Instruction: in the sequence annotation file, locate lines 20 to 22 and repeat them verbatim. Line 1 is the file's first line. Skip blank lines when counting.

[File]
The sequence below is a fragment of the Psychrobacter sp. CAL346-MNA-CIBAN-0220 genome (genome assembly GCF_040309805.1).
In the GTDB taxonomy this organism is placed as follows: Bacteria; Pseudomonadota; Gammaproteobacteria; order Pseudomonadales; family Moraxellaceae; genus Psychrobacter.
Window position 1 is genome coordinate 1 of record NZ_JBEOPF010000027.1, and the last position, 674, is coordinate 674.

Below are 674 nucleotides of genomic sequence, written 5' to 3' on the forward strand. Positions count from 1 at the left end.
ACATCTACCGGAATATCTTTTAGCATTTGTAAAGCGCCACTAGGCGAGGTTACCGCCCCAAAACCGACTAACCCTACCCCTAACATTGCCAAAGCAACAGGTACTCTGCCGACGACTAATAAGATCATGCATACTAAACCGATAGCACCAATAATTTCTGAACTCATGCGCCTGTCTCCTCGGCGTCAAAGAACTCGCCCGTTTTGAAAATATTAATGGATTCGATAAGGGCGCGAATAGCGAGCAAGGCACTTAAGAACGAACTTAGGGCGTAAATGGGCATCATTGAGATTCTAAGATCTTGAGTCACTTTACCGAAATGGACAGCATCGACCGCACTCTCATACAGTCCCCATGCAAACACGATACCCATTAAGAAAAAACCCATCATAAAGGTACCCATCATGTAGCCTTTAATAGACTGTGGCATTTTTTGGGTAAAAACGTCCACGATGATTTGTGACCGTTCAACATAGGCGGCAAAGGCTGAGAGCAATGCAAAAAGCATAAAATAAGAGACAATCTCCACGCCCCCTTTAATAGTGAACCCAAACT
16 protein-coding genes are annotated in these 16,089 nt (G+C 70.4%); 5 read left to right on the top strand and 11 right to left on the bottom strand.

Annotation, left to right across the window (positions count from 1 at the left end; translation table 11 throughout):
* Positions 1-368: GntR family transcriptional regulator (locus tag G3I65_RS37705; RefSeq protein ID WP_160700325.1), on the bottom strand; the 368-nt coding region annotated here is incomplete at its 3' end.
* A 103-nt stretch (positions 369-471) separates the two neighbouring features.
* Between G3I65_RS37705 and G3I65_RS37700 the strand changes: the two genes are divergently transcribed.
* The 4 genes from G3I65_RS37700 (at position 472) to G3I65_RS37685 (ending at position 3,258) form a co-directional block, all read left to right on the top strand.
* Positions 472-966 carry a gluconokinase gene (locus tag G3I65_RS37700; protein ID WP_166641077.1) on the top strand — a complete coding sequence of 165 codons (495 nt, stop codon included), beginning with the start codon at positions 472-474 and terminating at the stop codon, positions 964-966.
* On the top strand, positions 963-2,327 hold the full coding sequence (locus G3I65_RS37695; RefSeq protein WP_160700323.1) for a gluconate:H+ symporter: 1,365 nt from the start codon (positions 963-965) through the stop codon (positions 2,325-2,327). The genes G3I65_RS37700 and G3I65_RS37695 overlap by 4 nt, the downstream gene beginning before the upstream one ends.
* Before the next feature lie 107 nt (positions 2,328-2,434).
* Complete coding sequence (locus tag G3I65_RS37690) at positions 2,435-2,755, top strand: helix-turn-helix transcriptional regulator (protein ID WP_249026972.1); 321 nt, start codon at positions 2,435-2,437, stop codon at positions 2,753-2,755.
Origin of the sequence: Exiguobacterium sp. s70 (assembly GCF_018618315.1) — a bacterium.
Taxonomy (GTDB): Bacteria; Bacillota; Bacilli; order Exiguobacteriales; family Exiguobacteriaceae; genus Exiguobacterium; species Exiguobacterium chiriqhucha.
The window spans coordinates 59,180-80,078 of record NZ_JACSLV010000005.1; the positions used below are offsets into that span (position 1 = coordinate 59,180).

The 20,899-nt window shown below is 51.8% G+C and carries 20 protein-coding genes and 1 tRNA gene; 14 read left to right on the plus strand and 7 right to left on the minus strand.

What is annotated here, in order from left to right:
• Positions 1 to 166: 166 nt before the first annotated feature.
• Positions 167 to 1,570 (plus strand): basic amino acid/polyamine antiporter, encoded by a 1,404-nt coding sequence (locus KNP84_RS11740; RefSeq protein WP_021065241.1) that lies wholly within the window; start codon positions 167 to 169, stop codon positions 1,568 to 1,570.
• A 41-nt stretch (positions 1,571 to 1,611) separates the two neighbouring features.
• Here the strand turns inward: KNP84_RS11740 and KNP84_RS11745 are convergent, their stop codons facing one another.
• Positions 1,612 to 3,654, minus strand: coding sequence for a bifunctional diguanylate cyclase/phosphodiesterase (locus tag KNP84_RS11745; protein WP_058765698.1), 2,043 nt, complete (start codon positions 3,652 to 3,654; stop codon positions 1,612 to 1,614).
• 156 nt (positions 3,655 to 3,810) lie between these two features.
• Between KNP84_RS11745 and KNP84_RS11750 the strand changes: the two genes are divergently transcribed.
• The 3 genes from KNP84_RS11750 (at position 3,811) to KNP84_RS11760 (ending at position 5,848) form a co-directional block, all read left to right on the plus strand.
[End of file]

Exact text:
What is annotated here, in order from left to right:
• Positions 1 to 166: 166 nt before the first annotated feature.
• Positions 167 to 1,570 (plus strand): basic amino acid/polyamine antiporter, encoded by a 1,404-nt coding sequence (locus KNP84_RS11740; RefSeq protein WP_021065241.1) that lies wholly within the window; start codon positions 167 to 169, stop codon positions 1,568 to 1,570.